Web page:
Nairobi News

NewsWhat's Hot

City Mortuary shifts blame in Pumwani twin babies puzzle

City Mortuary officials are engaged in a blame game with Pumwani Maternity Hospital management over claims that a postmortem test was conducted on wrong bodies.

The two sides, which are critical in solving the puzzle of missing twin newborns, on Wednesday appeared before the Senate Health Committee, which is investigating whether the babies were born alive or dead.

Mr Dedan Kimathi and his wife Jacinta Wanjiku accuse the hospital of swapping their babies with dead ones, but the hospital has maintained it was a case of stillbirths.

A DNA report indicated that the bodies given to the parents were not of twins and were not related to the couple.

The maternity hospital’s officials told the committee that they took the right bodies to City Mortuary for a postmortem examination and the mortuary officials should explain what happened to the corpses under their custody.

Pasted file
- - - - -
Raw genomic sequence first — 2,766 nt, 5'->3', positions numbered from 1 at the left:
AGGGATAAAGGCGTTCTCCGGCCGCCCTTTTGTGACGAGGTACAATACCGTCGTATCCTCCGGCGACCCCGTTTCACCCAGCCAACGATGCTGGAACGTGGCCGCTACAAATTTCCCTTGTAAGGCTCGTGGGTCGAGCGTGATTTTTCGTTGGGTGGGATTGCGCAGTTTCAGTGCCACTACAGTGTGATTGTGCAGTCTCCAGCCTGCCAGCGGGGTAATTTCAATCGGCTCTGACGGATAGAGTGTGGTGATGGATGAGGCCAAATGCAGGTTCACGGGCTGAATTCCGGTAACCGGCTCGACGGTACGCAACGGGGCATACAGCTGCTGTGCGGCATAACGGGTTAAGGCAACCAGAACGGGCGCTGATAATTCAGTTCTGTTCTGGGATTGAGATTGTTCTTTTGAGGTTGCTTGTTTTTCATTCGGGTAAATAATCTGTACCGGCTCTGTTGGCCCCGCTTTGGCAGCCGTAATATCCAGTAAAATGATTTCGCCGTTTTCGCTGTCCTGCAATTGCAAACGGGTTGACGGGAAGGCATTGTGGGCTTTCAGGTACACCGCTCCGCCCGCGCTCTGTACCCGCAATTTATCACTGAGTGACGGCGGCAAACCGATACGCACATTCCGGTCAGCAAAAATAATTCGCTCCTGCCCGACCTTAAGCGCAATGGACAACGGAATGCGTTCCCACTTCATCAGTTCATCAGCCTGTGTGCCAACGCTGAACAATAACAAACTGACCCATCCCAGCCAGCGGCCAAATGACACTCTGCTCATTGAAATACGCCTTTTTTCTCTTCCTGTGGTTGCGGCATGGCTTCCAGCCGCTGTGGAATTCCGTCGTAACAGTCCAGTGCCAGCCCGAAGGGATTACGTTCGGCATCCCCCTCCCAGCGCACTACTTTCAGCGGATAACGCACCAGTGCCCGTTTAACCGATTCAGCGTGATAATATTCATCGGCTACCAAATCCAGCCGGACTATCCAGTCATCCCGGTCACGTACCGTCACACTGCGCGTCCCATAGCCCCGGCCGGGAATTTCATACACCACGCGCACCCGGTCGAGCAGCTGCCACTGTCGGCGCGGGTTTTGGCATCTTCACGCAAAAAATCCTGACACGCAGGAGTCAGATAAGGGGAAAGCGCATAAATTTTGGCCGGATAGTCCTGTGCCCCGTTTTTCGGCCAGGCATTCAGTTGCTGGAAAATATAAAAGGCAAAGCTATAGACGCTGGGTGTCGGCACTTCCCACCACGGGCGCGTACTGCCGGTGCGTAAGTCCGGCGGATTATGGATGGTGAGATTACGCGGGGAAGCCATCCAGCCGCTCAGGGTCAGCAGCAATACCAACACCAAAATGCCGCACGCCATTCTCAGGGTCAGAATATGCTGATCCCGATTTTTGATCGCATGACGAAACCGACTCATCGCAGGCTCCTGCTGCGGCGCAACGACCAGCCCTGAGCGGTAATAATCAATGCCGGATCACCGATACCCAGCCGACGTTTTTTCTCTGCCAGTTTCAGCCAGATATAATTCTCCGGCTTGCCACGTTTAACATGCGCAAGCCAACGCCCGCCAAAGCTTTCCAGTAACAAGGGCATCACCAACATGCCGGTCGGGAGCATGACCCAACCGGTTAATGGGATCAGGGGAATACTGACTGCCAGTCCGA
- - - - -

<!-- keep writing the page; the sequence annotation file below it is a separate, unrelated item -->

Ms Betty Kairu said the bodies were labelled when they arrived but unlike with other bodies, the sealed carton that contained them had an instruction that they should not be decomposed.

“We did not open the carton because we were told there were issues. This was the same carton presented for postmortem,” MsKairu told the committee chaired by Dr Mohammed Kuti (Isiolo, URP).


Members present included Dr Wilfred Machage (Migori, ODM), Prof Wilfred Lesan (Bomet, URP), Mrs Beth Mugo (Nominated, TNA), Ms MvitaMshenga (Nominated, URP), Ms Catherine Mukite (Nominated, Ford-K) and Ms Godliver Omondi (Nominated, ODM).

Ms Kairu revealed that besides Chief Government Pathologist Johansen Oduor, two doctors representing Pumwani were in the postmortem examination room when she opened the box to remove the bodies.

However, Dr Beth Maina, a senior pediatrician at the hospital, openly disagreed with MsKairu’s assertion, prompting Dr Kuti to intervene.

“We were called after the bodies had been placed on the table,” Dr Maina told the committee, whose members have a medical background.

The hospital’s medical superintendent, Dr Omondi Kumba, said it was wrong for the pathologist and mortuary attendants to undertake a postmortem test on bodies that were not labelled.

Dr Kumba said the work of the two doctors he sent from the hospital to witness the procedure was not to positively identify the bodies.